Guard doesn’t give much thought to stopping anytime soon
June 30, 2003
Janae Holmes of Carson City was ahead of her time in the 1950s, when she began her law enforcement career as a store detective in Detroit as a young wife and mother.
At 66 years old and a prison guard at Warms Springs Correctional Center, she’s now behind the times.
At an age when her peers may be winding down, Holmes is just gearing up.
“I’m thinking about retiring in the next couple of years,” she said with a wink. “I don’t feel any different than the day I went to work for the prison.”
Her first job as a prison guard game was in 1977 at the Nevada State Prison. At the time, there were only about seven women working there. After 25 years, women have almost caught up with the men.
“Fifty percent of our upper echelon are women,” she said, noting Jackie Crawford, director of the Nevada Department of Prisons, leads the pack.
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Not many prison guards, male or female, however, carry the scars Holmes does of a career in law enforcement.
She was the first women to be hired as a patrol deputy with the Montgomery County Sheriff’s Department in Clarksville, Tenn. At the time, Holmes was a mother of three girls and married to a Tennessee state trooper.
She served on the vice squad as an undercover narcotics detective and patrol. It was also in Tennessee that Holmes was introduced to the dangers of law enforcement.
One evening, she and her patrol partner responded to a domestic dispute call.
“The worst things you could work is domestic violence. Everyone is angry, and the tempers are way up there. By the time you walk in the house, it’s already destroyed,” she said.
“There was a 14-year-old girl there, and she couldn’t speak English We’d just arrested her mother and father. I was trying to console her. When I bent over to assist her, she pulled a switchblade and cut me.”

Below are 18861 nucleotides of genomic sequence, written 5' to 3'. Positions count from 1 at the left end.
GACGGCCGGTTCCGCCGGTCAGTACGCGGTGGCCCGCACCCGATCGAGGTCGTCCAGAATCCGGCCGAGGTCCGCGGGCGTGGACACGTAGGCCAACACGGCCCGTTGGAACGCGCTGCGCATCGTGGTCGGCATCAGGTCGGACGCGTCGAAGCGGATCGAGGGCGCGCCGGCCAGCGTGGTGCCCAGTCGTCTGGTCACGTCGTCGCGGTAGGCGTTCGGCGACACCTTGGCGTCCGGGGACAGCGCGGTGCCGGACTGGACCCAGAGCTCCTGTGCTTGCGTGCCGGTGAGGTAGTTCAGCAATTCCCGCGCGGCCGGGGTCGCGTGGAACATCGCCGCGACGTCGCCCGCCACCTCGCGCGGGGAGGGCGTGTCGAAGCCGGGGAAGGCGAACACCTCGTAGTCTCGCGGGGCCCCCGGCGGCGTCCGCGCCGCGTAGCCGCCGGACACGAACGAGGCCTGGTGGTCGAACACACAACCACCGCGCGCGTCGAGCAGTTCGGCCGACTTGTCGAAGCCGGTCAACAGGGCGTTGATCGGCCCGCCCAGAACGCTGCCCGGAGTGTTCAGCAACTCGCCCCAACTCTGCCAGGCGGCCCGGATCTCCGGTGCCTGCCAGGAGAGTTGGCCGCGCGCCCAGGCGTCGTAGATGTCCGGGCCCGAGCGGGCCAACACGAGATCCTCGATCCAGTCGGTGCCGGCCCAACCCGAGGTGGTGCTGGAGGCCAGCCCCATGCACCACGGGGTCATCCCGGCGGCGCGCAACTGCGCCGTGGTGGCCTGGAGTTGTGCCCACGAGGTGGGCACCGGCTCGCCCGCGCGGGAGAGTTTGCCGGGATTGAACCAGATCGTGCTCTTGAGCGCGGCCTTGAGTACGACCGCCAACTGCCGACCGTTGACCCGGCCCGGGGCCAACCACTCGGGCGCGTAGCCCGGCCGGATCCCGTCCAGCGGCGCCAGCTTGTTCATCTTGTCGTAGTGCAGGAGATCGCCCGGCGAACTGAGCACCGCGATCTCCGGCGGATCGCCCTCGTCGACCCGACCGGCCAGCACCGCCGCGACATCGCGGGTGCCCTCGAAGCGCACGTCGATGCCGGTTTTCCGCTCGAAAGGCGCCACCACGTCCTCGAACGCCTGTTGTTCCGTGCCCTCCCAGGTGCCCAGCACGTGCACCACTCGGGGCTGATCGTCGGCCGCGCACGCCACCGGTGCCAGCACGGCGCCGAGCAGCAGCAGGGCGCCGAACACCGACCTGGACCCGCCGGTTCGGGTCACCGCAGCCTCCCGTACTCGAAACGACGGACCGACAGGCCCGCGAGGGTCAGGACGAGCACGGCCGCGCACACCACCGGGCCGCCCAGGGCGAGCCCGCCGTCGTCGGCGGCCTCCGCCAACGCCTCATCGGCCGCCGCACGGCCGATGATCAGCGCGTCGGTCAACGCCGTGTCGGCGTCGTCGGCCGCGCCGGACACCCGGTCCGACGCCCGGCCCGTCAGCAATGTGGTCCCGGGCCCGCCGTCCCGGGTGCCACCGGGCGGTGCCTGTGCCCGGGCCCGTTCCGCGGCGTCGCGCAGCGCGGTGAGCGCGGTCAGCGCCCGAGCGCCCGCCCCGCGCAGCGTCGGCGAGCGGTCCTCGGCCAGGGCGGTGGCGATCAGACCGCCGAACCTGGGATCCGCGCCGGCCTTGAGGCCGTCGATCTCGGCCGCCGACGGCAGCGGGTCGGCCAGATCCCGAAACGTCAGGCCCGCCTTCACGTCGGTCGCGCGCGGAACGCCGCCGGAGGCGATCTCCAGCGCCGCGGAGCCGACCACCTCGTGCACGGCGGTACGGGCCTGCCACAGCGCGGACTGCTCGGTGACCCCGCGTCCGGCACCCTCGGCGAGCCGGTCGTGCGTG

The gash in Holmes’ chest cut her shirt “almost in half,” she said.
It took about 60 to 70 stitches to close the gaping wound, but a scar was the least of her worries. The wound developed gangrene, and Holmes had to undergo several surgeries to repair the damage.
Another episode, she likens to “Keystone Cops,” was when she was in plainclothes with her partner pursuing a suspect who’d just robbed a convenience store.
As the duo ran through town, Holmes said, she was carrying a pistol behind her male partner, who was running with a shotgun.
A good Samaritan failed to notice both Holmes and her partner wore their badges on a chain around their necks.
” This (clerk) came out and thought he was doing a good deed trying to help my partner. I had my weapon out chasing behind my partner. We’re screaming, ‘Stop, we’re the police!’ And the (clerk) shot me.”
The bullet entered just below her right buttock: “I fell straight to the ground.”
Holmes, laughing at the recollection, said the recovery from the bullet wound was less trouble than the knife wound; however, “I just couldn’t sit down too easy for a while.”
Today there is much less excitement in her job as a third-shift sergeant. She works on payroll, tours the yard, and deals with inmates.
Holmes still loves the work.
“I really actually enjoy the people I work with. There’s a a lot of self gratification in the job,” she said. “I still feel strong enough to still continue to do the job.”
In her off time, Holmes camps and fishes with her “fiance for life,” Chuck Murray, owner of Mountain West Insurance Agency.
The three daughters she raised have gone on to have careers and families of their own.
Daughter Tammy Burnett, 44, lives in Silver City and gave Holmes her granddaughter, Sarah, who is now 20. Holmes’ middle daughter, Debbie Grubbs, 42, lives in Spokane Wash., and is the mother of Johnny Counts, 21, and Justin Grubbs, 18. Holmes’ youngest, Chief Petty Officer Paula Holmes, 40, is stationed on the U.S.S. Abraham Lincoln and just returned stateside from a 10-month deployment to the Persian Gulf. She sent home a photograph of herself shaking hands with President George Bush when he visited the Lincoln.
No, there isn’t much thought of retirement, Holmes admits.
“I have to be careful of what I say, or they’ll make me retire,” she said laughing. “I’ve never regretted my career choice. I love it. I absolutely love it, and I’m very comfortable in my own skin.”